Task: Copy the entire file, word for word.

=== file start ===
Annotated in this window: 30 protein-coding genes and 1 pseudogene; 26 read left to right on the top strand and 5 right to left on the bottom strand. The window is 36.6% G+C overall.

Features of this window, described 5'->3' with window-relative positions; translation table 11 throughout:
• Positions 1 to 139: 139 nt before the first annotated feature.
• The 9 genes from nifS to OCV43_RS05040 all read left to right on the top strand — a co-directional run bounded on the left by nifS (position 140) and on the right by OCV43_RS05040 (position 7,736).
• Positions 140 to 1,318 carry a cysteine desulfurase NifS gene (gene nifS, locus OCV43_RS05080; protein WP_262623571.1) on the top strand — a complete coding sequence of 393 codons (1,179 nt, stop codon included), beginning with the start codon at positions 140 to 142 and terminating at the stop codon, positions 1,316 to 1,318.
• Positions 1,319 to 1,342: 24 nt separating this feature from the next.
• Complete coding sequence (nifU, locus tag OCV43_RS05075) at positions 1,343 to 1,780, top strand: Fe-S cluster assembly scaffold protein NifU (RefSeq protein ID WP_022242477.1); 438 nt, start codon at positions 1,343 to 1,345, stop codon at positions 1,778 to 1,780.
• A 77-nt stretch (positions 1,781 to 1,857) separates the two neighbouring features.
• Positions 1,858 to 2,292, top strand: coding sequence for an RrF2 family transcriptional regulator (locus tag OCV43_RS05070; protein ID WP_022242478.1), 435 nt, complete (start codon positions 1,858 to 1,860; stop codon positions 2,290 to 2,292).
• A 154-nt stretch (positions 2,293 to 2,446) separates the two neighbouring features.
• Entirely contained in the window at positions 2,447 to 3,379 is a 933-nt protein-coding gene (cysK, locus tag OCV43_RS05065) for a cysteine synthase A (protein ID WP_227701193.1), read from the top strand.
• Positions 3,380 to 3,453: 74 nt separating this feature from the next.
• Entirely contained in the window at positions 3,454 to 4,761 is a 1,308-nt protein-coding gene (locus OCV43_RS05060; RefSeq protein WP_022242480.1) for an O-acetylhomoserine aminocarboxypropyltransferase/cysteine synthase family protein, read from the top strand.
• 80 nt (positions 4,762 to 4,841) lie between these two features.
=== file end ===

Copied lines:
Annotated in this window: 30 protein-coding genes and 1 pseudogene; 26 read left to right on the top strand and 5 right to left on the bottom strand. The window is 36.6% G+C overall.

Features of this window, described 5'->3' with window-relative positions; translation table 11 throughout:
• Positions 1 to 139: 139 nt before the first annotated feature.
• The 9 genes from nifS to OCV43_RS05040 all read left to right on the top strand — a co-directional run bounded on the left by nifS (position 140) and on the right by OCV43_RS05040 (position 7,736).
• Positions 140 to 1,318 carry a cysteine desulfurase NifS gene (gene nifS, locus OCV43_RS05080; protein WP_262623571.1) on the top strand — a complete coding sequence of 393 codons (1,179 nt, stop codon included), beginning with the start codon at positions 140 to 142 and terminating at the stop codon, positions 1,316 to 1,318.
• Positions 1,319 to 1,342: 24 nt separating this feature from the next.
• Complete coding sequence (nifU, locus tag OCV43_RS05075) at positions 1,343 to 1,780, top strand: Fe-S cluster assembly scaffold protein NifU (RefSeq protein ID WP_022242477.1); 438 nt, start codon at positions 1,343 to 1,345, stop codon at positions 1,778 to 1,780.
• A 77-nt stretch (positions 1,781 to 1,857) separates the two neighbouring features.
• Positions 1,858 to 2,292, top strand: coding sequence for an RrF2 family transcriptional regulator (locus tag OCV43_RS05070; protein ID WP_022242478.1), 435 nt, complete (start codon positions 1,858 to 1,860; stop codon positions 2,290 to 2,292).
• A 154-nt stretch (positions 2,293 to 2,446) separates the two neighbouring features.
• Entirely contained in the window at positions 2,447 to 3,379 is a 933-nt protein-coding gene (cysK, locus tag OCV43_RS05065) for a cysteine synthase A (protein ID WP_227701193.1), read from the top strand.
• Positions 3,380 to 3,453: 74 nt separating this feature from the next.
• Entirely contained in the window at positions 3,454 to 4,761 is a 1,308-nt protein-coding gene (locus OCV43_RS05060; RefSeq protein WP_022242480.1) for an O-acetylhomoserine aminocarboxypropyltransferase/cysteine synthase family protein, read from the top strand.
• 80 nt (positions 4,762 to 4,841) lie between these two features.